Publication Date

Spring 2017

Advisor(s) - Committee Chair

Tamara Van Dyken (Director), Patricia Minter, and Carol Crowe-Carraco

Degree Program

Department of History

Degree Type

Master of Arts


From the late 1970s through the early 1990s, a minority conservative faction took over the Southern Baptist Convention (SBC). This project seeks to answer the questions of how a fringe minority within the nation’s largest Protestant denomination could undertake such a feat and why they chose to do so. The framework through which this work analyzes these questions is one of competing worldviews that emerged within the SBC in response to decades of societal shifts and denominational transformations in the post-World War II era. To place the events of the Southern Baptist “crisis” within this framework, this study seeks to refute the prevailing notion put forth in earlier works that the takeover was an in-house event, driven purely by doctrinal disputes between conservative Southern Baptists and SBC leadership. Illustrating the differences between rhetoric and action on both sides of this intra-denominational conflict, this work seeks to provide perspective to the narrative of the Southern Baptist “crisis” by asserting that the worldviews guiding the opposing factions diverged not only on doctrine, but culture and politics as well. Placing the events of the “crisis” within the context of broader worldviews, this project highlights and examines the intertwined nature of religion, culture, and politics in modern American society.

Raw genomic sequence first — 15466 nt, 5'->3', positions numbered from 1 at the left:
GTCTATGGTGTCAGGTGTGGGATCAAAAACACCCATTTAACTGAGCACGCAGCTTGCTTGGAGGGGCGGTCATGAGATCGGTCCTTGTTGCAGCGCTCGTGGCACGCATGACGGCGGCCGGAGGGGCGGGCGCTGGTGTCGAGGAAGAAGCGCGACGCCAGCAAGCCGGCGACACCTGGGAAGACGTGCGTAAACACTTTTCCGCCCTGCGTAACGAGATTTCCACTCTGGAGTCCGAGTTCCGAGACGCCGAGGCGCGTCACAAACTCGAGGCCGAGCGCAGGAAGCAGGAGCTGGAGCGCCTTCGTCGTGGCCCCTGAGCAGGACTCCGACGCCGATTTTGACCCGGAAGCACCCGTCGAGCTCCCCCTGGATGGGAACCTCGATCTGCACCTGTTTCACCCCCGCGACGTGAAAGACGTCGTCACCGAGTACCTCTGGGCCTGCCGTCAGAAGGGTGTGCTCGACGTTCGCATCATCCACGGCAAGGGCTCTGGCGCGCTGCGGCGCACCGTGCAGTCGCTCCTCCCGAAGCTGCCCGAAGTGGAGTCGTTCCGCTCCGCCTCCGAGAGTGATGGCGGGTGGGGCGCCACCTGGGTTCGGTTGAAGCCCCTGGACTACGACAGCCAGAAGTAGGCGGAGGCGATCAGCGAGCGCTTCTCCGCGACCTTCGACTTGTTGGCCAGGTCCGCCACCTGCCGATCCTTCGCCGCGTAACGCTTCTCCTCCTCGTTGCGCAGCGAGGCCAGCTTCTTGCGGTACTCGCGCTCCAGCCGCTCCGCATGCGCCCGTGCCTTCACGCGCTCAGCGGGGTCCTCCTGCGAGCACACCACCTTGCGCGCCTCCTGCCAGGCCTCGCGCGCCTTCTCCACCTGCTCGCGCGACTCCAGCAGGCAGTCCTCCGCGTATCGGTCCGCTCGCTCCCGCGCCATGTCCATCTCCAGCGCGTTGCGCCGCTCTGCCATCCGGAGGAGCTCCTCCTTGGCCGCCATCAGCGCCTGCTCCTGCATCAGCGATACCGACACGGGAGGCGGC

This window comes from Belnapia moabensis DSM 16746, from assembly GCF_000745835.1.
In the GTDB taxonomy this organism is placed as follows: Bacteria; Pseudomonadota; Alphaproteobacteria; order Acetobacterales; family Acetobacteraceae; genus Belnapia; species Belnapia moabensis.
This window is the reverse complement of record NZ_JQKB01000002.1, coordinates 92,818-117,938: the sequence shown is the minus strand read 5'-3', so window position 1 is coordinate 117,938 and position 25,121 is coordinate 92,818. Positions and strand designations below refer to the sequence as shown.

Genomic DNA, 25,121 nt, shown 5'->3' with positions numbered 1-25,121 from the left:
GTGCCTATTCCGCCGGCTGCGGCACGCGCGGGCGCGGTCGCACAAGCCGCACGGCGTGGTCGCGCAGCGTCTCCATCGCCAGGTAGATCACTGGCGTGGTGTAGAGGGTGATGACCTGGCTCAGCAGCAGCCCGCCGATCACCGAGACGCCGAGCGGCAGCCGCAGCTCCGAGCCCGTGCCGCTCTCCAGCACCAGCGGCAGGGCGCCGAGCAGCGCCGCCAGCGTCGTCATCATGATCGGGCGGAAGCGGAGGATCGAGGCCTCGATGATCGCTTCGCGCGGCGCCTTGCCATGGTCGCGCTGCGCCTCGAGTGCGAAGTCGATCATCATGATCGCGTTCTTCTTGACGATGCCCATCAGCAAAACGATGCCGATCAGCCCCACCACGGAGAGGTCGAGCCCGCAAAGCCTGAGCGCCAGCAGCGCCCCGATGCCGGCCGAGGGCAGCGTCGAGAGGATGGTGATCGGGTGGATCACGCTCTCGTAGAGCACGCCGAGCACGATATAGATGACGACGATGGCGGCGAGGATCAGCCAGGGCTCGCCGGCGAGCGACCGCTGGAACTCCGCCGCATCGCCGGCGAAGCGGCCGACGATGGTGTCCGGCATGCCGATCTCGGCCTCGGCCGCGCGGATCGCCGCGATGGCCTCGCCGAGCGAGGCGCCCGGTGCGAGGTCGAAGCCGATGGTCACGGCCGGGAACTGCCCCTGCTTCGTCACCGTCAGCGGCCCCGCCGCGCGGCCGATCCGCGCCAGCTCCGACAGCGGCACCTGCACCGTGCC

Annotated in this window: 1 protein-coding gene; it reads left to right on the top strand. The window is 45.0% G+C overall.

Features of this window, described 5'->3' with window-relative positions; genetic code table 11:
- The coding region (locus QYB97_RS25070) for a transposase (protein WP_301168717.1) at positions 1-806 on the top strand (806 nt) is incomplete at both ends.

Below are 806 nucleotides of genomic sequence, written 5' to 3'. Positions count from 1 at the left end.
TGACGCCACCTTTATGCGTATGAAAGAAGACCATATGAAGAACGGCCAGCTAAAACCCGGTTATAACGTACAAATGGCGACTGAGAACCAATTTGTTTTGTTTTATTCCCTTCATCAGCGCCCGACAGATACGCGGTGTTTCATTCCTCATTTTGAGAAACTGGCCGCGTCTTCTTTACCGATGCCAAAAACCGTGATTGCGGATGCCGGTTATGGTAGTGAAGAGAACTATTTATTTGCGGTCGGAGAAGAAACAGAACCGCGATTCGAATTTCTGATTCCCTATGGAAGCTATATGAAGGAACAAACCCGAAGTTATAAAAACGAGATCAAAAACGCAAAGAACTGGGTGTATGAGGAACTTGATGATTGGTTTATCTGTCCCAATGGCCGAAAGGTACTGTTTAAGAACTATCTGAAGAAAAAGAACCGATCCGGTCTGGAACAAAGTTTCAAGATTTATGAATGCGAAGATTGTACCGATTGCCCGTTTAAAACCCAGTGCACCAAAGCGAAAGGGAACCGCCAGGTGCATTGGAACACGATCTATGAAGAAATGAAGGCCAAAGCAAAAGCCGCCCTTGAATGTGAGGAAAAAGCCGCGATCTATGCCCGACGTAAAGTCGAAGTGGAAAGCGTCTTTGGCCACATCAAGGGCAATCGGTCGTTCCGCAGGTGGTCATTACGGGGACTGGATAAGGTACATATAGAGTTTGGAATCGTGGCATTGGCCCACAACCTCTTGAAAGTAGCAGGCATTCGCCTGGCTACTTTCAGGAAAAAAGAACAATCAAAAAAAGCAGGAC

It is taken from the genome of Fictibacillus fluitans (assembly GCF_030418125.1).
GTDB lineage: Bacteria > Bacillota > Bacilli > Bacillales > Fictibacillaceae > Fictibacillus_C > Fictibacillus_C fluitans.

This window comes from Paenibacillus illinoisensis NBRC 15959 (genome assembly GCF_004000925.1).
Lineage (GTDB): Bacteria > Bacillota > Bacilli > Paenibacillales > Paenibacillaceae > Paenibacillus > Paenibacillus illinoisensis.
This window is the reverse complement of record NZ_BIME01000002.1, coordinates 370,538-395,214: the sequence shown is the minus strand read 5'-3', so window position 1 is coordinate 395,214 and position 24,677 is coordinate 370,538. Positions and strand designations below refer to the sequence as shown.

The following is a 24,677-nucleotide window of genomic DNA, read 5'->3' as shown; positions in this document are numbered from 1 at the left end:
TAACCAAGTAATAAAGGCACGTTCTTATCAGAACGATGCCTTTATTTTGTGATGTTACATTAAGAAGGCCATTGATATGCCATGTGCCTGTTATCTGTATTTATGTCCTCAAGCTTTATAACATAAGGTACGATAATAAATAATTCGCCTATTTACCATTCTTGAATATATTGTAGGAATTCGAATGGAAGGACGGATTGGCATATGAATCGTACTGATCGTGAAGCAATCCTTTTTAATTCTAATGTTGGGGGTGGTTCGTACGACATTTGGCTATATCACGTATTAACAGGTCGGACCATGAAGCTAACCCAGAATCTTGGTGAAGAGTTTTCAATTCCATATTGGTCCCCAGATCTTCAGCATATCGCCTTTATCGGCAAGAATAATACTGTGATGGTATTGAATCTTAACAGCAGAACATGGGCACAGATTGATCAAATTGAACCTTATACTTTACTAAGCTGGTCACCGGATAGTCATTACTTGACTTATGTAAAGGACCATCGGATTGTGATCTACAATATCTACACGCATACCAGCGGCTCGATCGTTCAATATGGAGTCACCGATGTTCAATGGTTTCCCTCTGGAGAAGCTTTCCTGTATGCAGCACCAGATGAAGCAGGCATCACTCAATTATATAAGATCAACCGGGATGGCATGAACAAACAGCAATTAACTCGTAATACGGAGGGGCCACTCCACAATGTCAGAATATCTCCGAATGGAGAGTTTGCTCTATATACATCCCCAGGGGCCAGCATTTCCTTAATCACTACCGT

Christianity | Cultural History | History of Religion | New Religious Movements